‘Brooklyn Baby’ is the album’s only concession to light. A track that twirls and revels in a 1960s, near Saint Etienne folk-pop confection which has a depth and warmth that isn’t evident at first listen – another slow burner in an album that has many. ‘Brooklyn Baby’ does however highlight a sticking point with Del Rey – not her ability as a performer, she sounds far more confident and poised on this album than the last, but her abilities as a song writer. It’s not clear whether the song is bemoaning current-day hipsters or an actual celebration of the beat movement of that time, either way the writing is hackneyed and clunky to the point where it seems to be intentional but then again, I suspect not.
Daddies, diamonds, death, drugs (lots and lots of drugs) and little red dresses have all been referred to by the time we reach the album’s half way point, but because of the exceptionally strong songs and performances they have not grated in the way that they may have done otherwise. The Lana Del Rey key-words remain, her stock phrases that have been there from the beginning but still, somehow, have allowed her to create new music without it becoming ludicrous. However, the aspect of the Lana Del Rey persona – the wronged woman, sad woman, loves her bad men woman – ultimately and inevitably becomes boring. This is most apparent with the baggy and lifeless combination of ‘Sad Girl’ and ‘Pretty When You Cry’ (those titles!) at the mid-point of the album. The venomous ‘Fucked My Way Up To The Top’ and almost brilliant ‘Money Power Glory’ which is let down only by a repetitive and not fully realised chorus, restores some of the energy but it never quite reaches the highs of its first half.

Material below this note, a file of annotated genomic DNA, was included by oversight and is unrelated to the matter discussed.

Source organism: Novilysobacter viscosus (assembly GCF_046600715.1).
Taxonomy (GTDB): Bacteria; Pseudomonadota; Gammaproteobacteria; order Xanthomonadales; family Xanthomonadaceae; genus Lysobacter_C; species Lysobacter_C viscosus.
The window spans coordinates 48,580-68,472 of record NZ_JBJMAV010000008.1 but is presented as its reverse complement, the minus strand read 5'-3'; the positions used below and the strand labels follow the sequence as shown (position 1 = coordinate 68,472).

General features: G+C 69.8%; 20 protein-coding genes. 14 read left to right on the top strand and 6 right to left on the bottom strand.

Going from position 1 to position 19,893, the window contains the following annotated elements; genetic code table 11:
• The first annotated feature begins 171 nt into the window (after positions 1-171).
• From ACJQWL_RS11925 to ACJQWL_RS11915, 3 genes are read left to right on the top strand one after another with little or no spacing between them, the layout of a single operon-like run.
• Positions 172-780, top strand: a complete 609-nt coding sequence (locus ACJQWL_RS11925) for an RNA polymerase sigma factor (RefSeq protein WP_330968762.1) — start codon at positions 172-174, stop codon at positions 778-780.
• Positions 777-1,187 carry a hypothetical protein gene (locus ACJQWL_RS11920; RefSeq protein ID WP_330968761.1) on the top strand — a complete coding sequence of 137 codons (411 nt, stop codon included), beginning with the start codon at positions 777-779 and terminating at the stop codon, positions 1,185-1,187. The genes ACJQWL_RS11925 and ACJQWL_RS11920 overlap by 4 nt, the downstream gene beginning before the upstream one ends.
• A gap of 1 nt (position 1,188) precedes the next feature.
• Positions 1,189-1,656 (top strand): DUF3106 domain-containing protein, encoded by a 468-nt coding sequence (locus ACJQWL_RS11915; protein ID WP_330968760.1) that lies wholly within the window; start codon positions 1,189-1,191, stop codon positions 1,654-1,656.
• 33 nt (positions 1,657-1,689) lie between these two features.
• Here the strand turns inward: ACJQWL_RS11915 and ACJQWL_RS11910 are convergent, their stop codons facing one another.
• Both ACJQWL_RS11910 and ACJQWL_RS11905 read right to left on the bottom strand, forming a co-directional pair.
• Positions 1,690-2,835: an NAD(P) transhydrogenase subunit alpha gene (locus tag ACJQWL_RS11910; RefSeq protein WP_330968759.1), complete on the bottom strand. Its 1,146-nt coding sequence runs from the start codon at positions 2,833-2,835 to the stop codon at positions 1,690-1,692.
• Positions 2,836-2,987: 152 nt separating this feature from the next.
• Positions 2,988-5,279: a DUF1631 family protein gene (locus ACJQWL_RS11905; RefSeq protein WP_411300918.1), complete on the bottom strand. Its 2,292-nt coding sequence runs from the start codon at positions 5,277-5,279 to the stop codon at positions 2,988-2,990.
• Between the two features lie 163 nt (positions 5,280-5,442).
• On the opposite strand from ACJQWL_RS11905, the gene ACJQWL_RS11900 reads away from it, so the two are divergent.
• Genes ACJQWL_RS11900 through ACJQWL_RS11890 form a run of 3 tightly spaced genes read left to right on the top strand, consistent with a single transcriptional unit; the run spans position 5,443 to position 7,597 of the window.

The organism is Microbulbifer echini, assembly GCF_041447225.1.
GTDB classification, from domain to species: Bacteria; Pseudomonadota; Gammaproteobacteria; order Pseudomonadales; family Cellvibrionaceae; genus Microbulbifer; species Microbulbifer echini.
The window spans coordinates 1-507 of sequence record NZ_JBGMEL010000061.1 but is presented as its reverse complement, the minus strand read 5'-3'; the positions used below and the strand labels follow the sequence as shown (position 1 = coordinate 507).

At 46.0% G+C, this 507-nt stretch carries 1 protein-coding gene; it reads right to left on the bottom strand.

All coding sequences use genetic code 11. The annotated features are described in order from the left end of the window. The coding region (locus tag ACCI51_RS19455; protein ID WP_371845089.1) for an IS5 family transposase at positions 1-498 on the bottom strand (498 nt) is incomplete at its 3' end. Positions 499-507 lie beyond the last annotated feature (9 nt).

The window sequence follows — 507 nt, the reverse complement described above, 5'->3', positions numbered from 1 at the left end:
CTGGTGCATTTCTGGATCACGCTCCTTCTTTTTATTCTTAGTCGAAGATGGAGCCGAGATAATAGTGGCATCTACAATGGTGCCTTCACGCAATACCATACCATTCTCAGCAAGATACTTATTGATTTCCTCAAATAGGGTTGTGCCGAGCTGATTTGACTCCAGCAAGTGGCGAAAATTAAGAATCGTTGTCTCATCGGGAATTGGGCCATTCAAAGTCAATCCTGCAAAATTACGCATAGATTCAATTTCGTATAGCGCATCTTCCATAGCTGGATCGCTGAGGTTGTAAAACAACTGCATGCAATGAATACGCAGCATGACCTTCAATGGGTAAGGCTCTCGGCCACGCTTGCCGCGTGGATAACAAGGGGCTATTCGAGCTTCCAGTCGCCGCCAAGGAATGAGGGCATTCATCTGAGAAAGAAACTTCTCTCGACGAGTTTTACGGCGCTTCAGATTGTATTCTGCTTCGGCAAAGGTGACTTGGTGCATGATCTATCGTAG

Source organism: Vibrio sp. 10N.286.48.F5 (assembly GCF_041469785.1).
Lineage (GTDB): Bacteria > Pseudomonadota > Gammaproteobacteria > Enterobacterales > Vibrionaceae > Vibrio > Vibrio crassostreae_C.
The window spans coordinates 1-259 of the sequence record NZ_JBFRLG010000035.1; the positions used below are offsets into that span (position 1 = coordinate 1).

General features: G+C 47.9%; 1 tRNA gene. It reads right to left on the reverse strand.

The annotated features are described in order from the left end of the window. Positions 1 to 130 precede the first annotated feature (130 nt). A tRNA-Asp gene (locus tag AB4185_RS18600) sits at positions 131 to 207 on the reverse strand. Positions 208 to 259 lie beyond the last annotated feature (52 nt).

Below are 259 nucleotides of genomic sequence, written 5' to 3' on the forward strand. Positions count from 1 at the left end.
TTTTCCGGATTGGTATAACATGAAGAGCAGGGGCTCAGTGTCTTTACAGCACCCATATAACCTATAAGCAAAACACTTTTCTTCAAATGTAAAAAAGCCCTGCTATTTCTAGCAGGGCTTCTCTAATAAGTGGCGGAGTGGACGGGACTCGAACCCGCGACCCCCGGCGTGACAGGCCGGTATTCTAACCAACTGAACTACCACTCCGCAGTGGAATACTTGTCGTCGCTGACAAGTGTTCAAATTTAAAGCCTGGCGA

Ultraviolence has just about secured Lana Del Rey’s status as An Artist to be Taken Seriously, irritating to many maybe but difficult to deny or avoid given the force at which her vision here takes its form. It’s not an easy album on any level – sonically, lyrically or vocally – and the playfulness that littered Born to Die has all but evaporated to be replaced by a looser, insidious malaise and increasing desperation which only very occasionally is flushed out by a crystalline piano ballad (the very lovely ‘Old Money’) or a laughed-out-loud line. It’s hard to say whether the closing track, a cover version of Nina Simone’s ‘The Other Woman’, is a ridiculously on-the-nose piss-take on the Del Rey construction or the perfect finale for a pop star whose talent has been to locate something that has been dormant for some time: an ability to transcend cultural dictates and become an individual. Either way it doesn’t really matter, there is music here to daydream deeply to and when done, return to life which will never be as dangerous, sick and romantic as the world that Del Rey has created here. That is indeed, quite a talent.